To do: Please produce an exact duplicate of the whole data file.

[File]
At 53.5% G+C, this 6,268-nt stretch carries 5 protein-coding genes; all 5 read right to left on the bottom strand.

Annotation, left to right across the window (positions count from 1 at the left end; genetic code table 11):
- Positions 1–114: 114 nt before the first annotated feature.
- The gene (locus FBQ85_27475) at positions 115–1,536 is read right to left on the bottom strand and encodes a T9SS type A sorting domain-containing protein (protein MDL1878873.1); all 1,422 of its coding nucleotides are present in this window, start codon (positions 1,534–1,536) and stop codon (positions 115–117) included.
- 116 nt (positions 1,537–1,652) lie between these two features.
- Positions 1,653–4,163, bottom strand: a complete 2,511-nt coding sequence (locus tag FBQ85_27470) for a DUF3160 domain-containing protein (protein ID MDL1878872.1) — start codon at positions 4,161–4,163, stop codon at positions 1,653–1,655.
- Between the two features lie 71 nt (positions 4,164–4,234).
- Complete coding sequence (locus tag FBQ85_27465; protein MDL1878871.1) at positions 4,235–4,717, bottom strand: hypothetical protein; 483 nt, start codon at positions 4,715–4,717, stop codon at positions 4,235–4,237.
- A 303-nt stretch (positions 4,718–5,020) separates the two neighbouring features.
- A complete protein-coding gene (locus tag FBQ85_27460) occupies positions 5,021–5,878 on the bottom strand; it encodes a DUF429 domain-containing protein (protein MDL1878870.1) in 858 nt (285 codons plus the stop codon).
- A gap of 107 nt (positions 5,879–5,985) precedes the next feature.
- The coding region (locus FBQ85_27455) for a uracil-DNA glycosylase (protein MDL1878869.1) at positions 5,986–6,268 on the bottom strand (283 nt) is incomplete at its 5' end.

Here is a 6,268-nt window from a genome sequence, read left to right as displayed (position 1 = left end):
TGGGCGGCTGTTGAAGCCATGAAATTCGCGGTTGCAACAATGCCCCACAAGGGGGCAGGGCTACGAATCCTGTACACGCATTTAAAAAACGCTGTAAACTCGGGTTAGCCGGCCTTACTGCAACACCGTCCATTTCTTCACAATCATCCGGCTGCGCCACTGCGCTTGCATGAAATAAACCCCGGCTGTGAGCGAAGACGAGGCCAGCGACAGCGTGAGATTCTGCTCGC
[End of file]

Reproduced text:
At 53.5% G+C, this 6,268-nt stretch carries 5 protein-coding genes; all 5 read right to left on the bottom strand.

Annotation, left to right across the window (positions count from 1 at the left end; genetic code table 11):
- Positions 1–114: 114 nt before the first annotated feature.
- The gene (locus FBQ85_27475) at positions 115–1,536 is read right to left on the bottom strand and encodes a T9SS type A sorting domain-containing protein (protein MDL1878873.1); all 1,422 of its coding nucleotides are present in this window, start codon (positions 1,534–1,536) and stop codon (positions 115–117) included.
- 116 nt (positions 1,537–1,652) lie between these two features.
- Positions 1,653–4,163, bottom strand: a complete 2,511-nt coding sequence (locus tag FBQ85_27470) for a DUF3160 domain-containing protein (protein ID MDL1878872.1) — start codon at positions 4,161–4,163, stop codon at positions 1,653–1,655.
- Between the two features lie 71 nt (positions 4,164–4,234).
- Complete coding sequence (locus tag FBQ85_27465; protein MDL1878871.1) at positions 4,235–4,717, bottom strand: hypothetical protein; 483 nt, start codon at positions 4,715–4,717, stop codon at positions 4,235–4,237.
- A 303-nt stretch (positions 4,718–5,020) separates the two neighbouring features.
- A complete protein-coding gene (locus tag FBQ85_27460) occupies positions 5,021–5,878 on the bottom strand; it encodes a DUF429 domain-containing protein (protein MDL1878870.1) in 858 nt (285 codons plus the stop codon).
- A gap of 107 nt (positions 5,879–5,985) precedes the next feature.
- The coding region (locus FBQ85_27455) for a uracil-DNA glycosylase (protein MDL1878869.1) at positions 5,986–6,268 on the bottom strand (283 nt) is incomplete at its 5' end.

Here is a 6,268-nt window from a genome sequence, read left to right as displayed (position 1 = left end):
TGGGCGGCTGTTGAAGCCATGAAATTCGCGGTTGCAACAATGCCCCACAAGGGGGCAGGGCTACGAATCCTGTACACGCATTTAAAAAACGCTGTAAACTCGGGTTAGCCGGCCTTACTGCAACACCGTCCATTTCTTCACAATCATCCGGCTGCGCCACTGCGCTTGCATGAAATAAACCCCGGCTGTGAGCGAAGACGAGGCCAGCGACAGCGTGAGATTCTGCTCGC